Disease Markers

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Disease Markers of the Nervous System

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Volume 22 |Article ID 248387 | https://doi.org/10.1155/2006/248387

Jeffrey K. Yao, Sherry Leonard, Ravinder Reddy, "Altered Glutathione Redox State in Schizophrenia", Disease Markers, vol. 22, Article ID 248387, 11 pages, 2006. https://doi.org/10.1155/2006/248387

Altered Glutathione Redox State in Schizophrenia

Received19 Dec 2005
Accepted19 Dec 2005

Abstract

Altered antioxidant status has been reported in schizophrenia. The glutathione (GSH) redox system is important for reducing oxidative stress. GSH, a radical scavenger, is converted to oxidized glutathione (GSSG) through glutathione peroxidase (GPx), and converted back to GSH by glutathione reductase (GR). Measurements of GSH, GSSG and its related enzymatic reactions are thus important for evaluating the redox and antioxidant status. In the present study, levels of GSH, GSSG, GPx and GR were assessed in the caudate region of postmortem brains from schizophrenic patients and control subjects (with and without other psychiatric disorders). Significantly lower levels of GSH, GPx, and GR were found in schizophrenic group than in control groups without any psychiatric disorders. Concomitantly, a decreased GSH:GSSG ratio was also found in schizophrenic group. Moreover, both GSSG and GR levels were significantly and inversely correlated to age of schizophrenic patients, but not control subjects. No significant differences were found in any GSH redox measures between control subjects and individuals with other types of psychiatric disorders. There were, however, positive correlations between GSH and GPx, GSH and GR, as well as GPx and GR levels in control subjects without psychiatric disorders. These positive correlations suggest a dynamic state is kept in check during the redox coupling under normal conditions. By contrast, lack of such correlations in schizophrenia point to a disturbance of redox coupling mechanisms in the antioxidant defense system, possibly resulting from a decreased level of GSH as well as age-related decreases of GSSG and GR activities.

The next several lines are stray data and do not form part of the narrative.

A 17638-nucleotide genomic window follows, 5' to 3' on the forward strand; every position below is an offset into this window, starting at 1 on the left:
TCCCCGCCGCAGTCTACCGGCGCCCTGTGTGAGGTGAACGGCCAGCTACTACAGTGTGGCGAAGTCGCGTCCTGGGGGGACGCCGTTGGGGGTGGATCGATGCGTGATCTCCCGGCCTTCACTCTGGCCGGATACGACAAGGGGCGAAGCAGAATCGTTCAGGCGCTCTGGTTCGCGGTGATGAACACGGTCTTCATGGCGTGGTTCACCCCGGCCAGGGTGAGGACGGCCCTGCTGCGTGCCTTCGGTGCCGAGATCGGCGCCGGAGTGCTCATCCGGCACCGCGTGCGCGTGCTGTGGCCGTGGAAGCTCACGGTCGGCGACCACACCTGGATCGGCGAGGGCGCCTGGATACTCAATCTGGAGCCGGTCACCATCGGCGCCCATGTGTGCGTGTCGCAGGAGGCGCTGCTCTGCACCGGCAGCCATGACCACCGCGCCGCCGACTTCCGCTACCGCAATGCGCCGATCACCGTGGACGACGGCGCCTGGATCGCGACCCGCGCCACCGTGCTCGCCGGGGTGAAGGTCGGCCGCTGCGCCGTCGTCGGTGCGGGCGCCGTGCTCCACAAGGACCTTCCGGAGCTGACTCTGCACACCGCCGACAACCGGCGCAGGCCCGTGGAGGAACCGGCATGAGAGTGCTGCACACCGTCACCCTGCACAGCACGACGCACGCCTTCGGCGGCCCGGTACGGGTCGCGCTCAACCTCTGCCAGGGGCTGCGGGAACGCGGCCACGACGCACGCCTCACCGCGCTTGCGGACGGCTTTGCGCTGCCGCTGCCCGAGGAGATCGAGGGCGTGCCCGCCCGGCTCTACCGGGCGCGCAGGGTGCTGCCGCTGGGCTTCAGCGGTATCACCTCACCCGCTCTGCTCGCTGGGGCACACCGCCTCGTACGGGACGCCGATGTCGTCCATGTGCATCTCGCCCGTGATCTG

Copyright © 2006 Hindawi Publishing Corporation. This is an open access article distributed under the Creative Commons Attribution License, which permits unrestricted use, distribution, and reproduction in any medium, provided the original work is properly cited.


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